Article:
Finance minister Grant Robertson was back in Parliament yesterday, ready to celebrate five years as Finance Minister and after finance meetings in the United States with a cautiously optimistic view of the New Zealand economy.
He even went as far as to sympathise with those who want inflation adjusted tax cuts and emphasised that Labour had yet to develop its tax policy for the next election campaign.
That might be a hint that it could end up matching ACT, National and NZ First on inflation adjusted tax thresholds.
This is despite a run of pessimistic forecasts from bank economists suggesting that as far as New Zealand was concerned, the worst was yet to come.
”I knew heading into the meetings in Washington that the global economic outlook was sobering,” he said yesterday, standing in for the Prime Minister at the post-Cabinet media conference.
‘This was confirmed by the IMF in its latest set of forecasts.”
Robertson said more than a third of the global economy was projected to contract this year or next.
“The mood at the meetings was relatively downbeat,” he said.
“Much of the discussion revolved around the reaction of the financial markets to the UK’s mini-budget, the energy crisis in Europe, the US and China relationship, and the state of globalisation in an increasingly polarised world.
“New Zealand’s prospects are very much tied to events overseas, and there will be impacts on our economic prospects from what has happened globally.
“But I remain convinced that New Zealand is as well-placed as any other country to deal with what will be a difficult year ahead.
“A record number of New Zealanders are in paid work.
“We produce goods and services the world wants.
“Our books are among the world’s best, with debt levels well below those of our peers.
“And we are among a small number of countries with some of the best credit ratings in the world.”
But Opposition Finance spokesperson Nicola Willis doesn’t see it that way.
In a series of questions in Parliament yesterday, she wanted to know why Robertson supported a median wage earner paying more income tax than they were when Labour came to Government and whether he thought he was getting the balance right when his Government increased Government spending by 16 per cent in the past year while real wages declined by 3.7 per cent?
That is the political challenge for Robertson.
The books may look good, and we may be doing better than many other countries, but National is going to focus on what is actually in people’s pay packets.
They may need to look no further than Australia for inspiration, where the Treasurer, Jim Chalmers, last night, in a mini-Budget, announced a series of moves designed to increase wages for Australians.
If there’s one fact that sums up nearly a decade of wasted opportunities and warped priorities, it is this: real wages are lower today than they were ten years ago,” Chalmers said.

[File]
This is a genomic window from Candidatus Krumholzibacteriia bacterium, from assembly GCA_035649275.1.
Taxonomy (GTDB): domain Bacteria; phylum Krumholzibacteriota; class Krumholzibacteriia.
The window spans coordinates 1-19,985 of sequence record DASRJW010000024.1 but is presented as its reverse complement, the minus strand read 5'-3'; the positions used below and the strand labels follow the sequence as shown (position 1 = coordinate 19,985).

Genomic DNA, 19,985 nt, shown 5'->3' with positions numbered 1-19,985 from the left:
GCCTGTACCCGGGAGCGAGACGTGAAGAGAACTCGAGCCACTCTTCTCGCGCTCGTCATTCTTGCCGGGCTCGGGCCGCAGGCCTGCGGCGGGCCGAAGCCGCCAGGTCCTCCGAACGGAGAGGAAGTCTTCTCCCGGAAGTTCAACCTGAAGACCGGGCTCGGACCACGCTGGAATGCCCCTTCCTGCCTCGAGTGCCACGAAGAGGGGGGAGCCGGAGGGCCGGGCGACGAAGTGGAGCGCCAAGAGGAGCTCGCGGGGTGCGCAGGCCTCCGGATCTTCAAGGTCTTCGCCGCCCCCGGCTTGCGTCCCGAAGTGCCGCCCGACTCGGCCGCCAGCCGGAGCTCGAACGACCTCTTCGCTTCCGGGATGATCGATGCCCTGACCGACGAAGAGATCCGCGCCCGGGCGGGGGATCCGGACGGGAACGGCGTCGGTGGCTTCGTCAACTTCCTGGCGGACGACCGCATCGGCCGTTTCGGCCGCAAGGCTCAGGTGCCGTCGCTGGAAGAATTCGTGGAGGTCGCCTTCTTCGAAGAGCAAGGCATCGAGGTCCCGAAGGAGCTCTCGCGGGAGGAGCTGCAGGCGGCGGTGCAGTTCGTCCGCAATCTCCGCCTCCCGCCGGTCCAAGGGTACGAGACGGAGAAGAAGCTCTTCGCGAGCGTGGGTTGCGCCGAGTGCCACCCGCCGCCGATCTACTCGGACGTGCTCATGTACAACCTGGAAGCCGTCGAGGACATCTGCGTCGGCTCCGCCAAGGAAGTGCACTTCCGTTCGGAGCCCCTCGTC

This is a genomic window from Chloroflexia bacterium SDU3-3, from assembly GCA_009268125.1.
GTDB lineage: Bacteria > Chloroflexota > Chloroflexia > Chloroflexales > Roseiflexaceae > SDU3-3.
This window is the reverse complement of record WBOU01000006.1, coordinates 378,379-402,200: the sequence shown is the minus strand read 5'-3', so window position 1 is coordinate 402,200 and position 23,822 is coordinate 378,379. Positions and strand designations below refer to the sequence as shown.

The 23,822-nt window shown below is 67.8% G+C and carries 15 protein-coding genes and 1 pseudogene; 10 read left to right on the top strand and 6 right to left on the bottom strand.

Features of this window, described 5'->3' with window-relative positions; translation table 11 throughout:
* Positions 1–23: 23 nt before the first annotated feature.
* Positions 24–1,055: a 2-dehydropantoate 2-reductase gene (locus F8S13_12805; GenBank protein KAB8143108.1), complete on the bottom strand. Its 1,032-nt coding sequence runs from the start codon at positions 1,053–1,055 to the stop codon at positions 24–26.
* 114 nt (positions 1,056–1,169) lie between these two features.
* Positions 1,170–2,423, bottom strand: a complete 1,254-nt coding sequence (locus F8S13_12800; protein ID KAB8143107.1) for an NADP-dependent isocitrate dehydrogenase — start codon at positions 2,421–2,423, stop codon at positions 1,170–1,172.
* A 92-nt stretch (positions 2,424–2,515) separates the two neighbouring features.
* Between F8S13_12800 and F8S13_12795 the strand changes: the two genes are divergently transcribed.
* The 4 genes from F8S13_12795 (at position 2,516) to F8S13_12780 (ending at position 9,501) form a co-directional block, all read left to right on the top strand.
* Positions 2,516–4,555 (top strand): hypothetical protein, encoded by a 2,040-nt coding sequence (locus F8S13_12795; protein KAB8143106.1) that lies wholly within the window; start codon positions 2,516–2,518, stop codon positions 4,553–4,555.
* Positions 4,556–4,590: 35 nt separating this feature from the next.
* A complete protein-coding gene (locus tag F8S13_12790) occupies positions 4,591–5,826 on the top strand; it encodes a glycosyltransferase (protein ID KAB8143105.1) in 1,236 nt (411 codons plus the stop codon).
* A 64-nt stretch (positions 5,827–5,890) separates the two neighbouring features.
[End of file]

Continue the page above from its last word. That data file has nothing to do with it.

So he announced that the Government would support a pay rise for about 2.7 million workers on the minimum and award wages, the majority of them women, along with a wage increase for aged care workers, again mostly women.
And he said the Government would make it easier for parents to earn more with cheaper child care.
It would also train more people for higher-wage work; invest in industries that create secure, well-paid jobs. And fix “the broken (wage) bargaining system.”
As part of the training workers’ proposal, he announced 180,000 fees-free places at TAFEs (Australian equivalents to our Polytechs), which would eventually build to 500,000 free places.
Unlike Robertson, Chalmers is not shy about running up a large fiscal deficit.
He is projecting that to be $A36.9 billion over the next year compared with Robertson’s projection of $NZ6.6 billion.
Robertson is a close friend of Chalmers, and it may be a coincidence, but the New Zealand Minister was also talking yesterday about a possible rise in the minimum wage.
“You’ve seen consistently that we have looked at the minimum wage,” he said.
“We do understand the importance of making sure that those on low and middle incomes in New Zealand continue to be able to meet their living costs.
“So we’ll make that announcement when the decision is made.
“But our track record has been to increase the minimum wage consistently.”
Both ACT and National — and now NZFirst also – will go into next year’s election promising to raise tax thresholds to adjust them for inflation.
That will have the effect of improving workers’ take-home pay.
Robertson has yet to come up with a really effective counter to the argument for the tax proposals.
On Newshub’s “AM” show yesterday, he appeared to concede the attraction of the three Opposition parties’ arguments.
“Every Government would want to be able to adjust those tax brackets and make sure that people do keep more of that money in their take-home pay,” he said.
“We have to balance that against all of the needs we’ve got in delivering the health system that you’ve just been talking about, delivering education, building houses, making sure that we provide all the public services people rely on.
“So we’ll take a look at that as we move into the next period and we look at our policies for the next election.
“But it’s always a balance.”
Robertson emphasised that Labour was unlikely to do anything before the next election.
“I absolutely understand that people look at this, they see their wages go up, and they want to know what we’re going to do.
“We’ll have a clear policy for them for the election.”
That is about as broad a hint as Robertson could give that Labour will go into the next election with a policy to address bracket creep; the only difference between Labour and National is that he will not drop the top tax rate.
By not allowing tax cuts for the rich, Robertson will try to compare Christopher Luxon and Nicola Willis to Liz Truss in Britain and the economic chaos that followed her tax cuts for the rich.